Three cheers for Sir John Major

A letter-writer in a national magazine in Britain recently demanded one example of a good British intervention in the Middle East. My reply cited two: the liberation of Kuwait and initiating a no-fly zone over the Kurdistan Region. 5 April saw the 25th anniversary of UN Security Council Resolution 688 which enabled the no-fly zone and protected the Kurds for twelve years.

Two million Kurds who fled from Saddam’s air force to the mountains overlooking Turkey and Iran then returned home from their frozen and barren eerie to rebuild society. British public opinion was crucial in answering appeals for blankets and food and encouraging British action. My small role was helping persuade Iran to provide a 747 to take such supplies to the Kurds.

The then British Prime Minister, John Major was also shocked and persuaded his Cabinet to support action – by coincidence on Kurdish new year in 1991 – and then took the lead internationally. He deserves credit for persuading a reluctant American administration to police the zone despite all enforcing aircraft being shot at almost every day by Saddam.

The current Chairman of the All-Party Parliamentary Group on the Kurdistan Region, Jason McCartney MP was an RAF officer who visited Kurdish villages to reassure people that overhead planes were friendly. Those who served have every reason to be proud of what they did.

The Kurds had every reason to fear Saddam would have resumed his genocidal campaign. Instead, they were able to embrace democracy, and establish many new universities. Despite the harsh impact of sanctions enforced by the UN and by Saddam, and their own bloody civil war, they laid the foundations for a dynamic society that took off when Saddam was overthrown in 2003. Both Sir John Major and Tony Blair are widely revered in the Kurdistan Region.

This success story should make those who believe that our involvement with Iraq has been an unmitigated disaster think again. Liberal intervention averted genocide and saved the Kurds. They now play a pivotal role in helping roll back Daesh, whose forces face them along a 650 mile front with daily fighting. The Kurds have, with western airstrikes, secured their territory and will help push against Daesh in Mosul.

But their biggest enemy is now what one Kurdistani MP calls their economic heart attack. The cost of war and the strain of hosting nearly two million refugees and internally displaced people have combined in a perfect storm with the oil price slump, and an unsympathetic government in Baghdad cutting off budget payments.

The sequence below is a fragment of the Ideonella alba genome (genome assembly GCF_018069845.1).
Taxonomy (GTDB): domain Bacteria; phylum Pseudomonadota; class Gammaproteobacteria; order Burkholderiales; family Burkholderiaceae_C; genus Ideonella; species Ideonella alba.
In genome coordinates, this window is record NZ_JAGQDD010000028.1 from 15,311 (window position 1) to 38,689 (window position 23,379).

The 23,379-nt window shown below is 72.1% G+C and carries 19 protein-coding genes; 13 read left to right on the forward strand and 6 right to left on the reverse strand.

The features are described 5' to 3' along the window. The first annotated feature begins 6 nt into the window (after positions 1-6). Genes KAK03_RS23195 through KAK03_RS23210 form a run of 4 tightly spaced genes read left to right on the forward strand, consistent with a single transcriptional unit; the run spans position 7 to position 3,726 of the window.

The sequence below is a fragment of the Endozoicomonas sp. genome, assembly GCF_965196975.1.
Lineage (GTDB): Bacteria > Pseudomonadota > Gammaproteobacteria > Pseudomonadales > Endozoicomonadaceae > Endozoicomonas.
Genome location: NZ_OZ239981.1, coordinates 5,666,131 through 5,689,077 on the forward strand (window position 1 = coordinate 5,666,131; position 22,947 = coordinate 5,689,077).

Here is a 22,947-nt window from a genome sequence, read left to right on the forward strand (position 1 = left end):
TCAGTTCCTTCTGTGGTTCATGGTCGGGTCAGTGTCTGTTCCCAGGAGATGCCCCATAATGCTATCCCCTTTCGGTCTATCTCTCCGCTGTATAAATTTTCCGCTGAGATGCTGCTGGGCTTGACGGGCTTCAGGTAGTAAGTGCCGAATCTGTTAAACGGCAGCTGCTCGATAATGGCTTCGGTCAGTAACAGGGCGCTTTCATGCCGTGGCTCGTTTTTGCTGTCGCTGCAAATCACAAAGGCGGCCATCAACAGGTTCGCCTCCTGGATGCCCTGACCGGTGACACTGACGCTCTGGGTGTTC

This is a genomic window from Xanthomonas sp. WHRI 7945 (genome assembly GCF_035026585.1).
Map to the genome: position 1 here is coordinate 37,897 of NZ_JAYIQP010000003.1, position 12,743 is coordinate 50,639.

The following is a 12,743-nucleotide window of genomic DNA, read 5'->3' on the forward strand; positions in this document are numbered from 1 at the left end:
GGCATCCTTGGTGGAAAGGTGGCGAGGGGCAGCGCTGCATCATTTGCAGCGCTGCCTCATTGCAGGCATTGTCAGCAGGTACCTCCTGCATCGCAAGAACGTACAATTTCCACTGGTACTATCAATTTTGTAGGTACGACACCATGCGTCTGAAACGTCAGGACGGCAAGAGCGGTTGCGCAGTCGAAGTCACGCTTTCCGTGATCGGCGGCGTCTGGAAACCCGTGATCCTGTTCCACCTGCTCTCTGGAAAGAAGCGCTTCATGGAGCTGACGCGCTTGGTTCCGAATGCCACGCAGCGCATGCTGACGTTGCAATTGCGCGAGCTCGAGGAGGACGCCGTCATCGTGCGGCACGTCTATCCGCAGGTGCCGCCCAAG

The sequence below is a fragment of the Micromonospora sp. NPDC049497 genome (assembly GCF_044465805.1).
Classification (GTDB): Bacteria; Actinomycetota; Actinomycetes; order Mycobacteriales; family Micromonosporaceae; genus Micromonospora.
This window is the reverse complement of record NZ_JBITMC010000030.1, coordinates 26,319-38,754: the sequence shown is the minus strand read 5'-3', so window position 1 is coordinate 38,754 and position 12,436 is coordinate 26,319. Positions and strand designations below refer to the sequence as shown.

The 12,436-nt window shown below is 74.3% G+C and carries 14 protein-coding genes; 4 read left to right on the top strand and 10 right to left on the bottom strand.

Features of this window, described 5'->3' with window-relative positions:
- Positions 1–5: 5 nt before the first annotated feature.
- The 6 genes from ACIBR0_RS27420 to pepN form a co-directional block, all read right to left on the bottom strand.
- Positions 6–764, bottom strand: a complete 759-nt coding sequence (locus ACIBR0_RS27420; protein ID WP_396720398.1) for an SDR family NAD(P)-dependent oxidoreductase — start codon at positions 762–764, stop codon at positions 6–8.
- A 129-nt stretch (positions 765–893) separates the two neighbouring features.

Vast and fast economic growth has spluttered to a halt with civil servants enduring pay arrears and cuts. The cranes on city skylines that once symbolised massive investment in infrastructure are still while unemployment and poverty have soared.

In ten years of frequent fact-finding visits to Kurdistan, I have seen a massive disconnect in attitudes to liberal intervention between Kurdistan and the UK. The Kurds will fight for their survival and will get through, having suffered much worse in their history. They share western values of democracy, tolerance and pluralism – though they have major political divisions to overcome in unpromising conditions – and are embrace British intervention. Many British people despair about such intervention because they see it through the prism of the Iraq war in 2003 – deemed a disaster here but liberation in Kurdistan.

The lack of appetite for various interventions including, if necessary, the use of combat troops will elongate the rule of Daesh. In a massive over-reaction to Iraq 2003 we are neglecting the massive good we did in 1991 and in 2003, despite errors in the occupation, and could yet do.

We need a nuanced approach to British foreign policy in the Middle East rather than cherry picking to sustain a general theory. I could, for example, focus on Sykes-Picot, the secret agreement between representatives of British and French imperialism that led through twists and turns to denying Kurdish nationhood, and selfishly carving up countries. Or how great powers cynically used Kurds as pawns in the Cold War. Or how the West saw the monstrous Iran-Iraq war as one between two four-letter countries and hoped they would exhaust each other. Or the willingness, even when Saddam’s genocide was known, to sell arms to Iraq. In the balance, however, must be the decision to save the Kurds.

The anniversary allows us to reflect on that and how to help the Kurds we saved to save themselves now and construct stronger secular politics and economic dynamism that can defeat Daesh, and ensure it is not reinvented in some new form. Major’s successors should also be brave and far-sighted. The West does our friends no favours by believing we can never do the right thing.

Gary Kent

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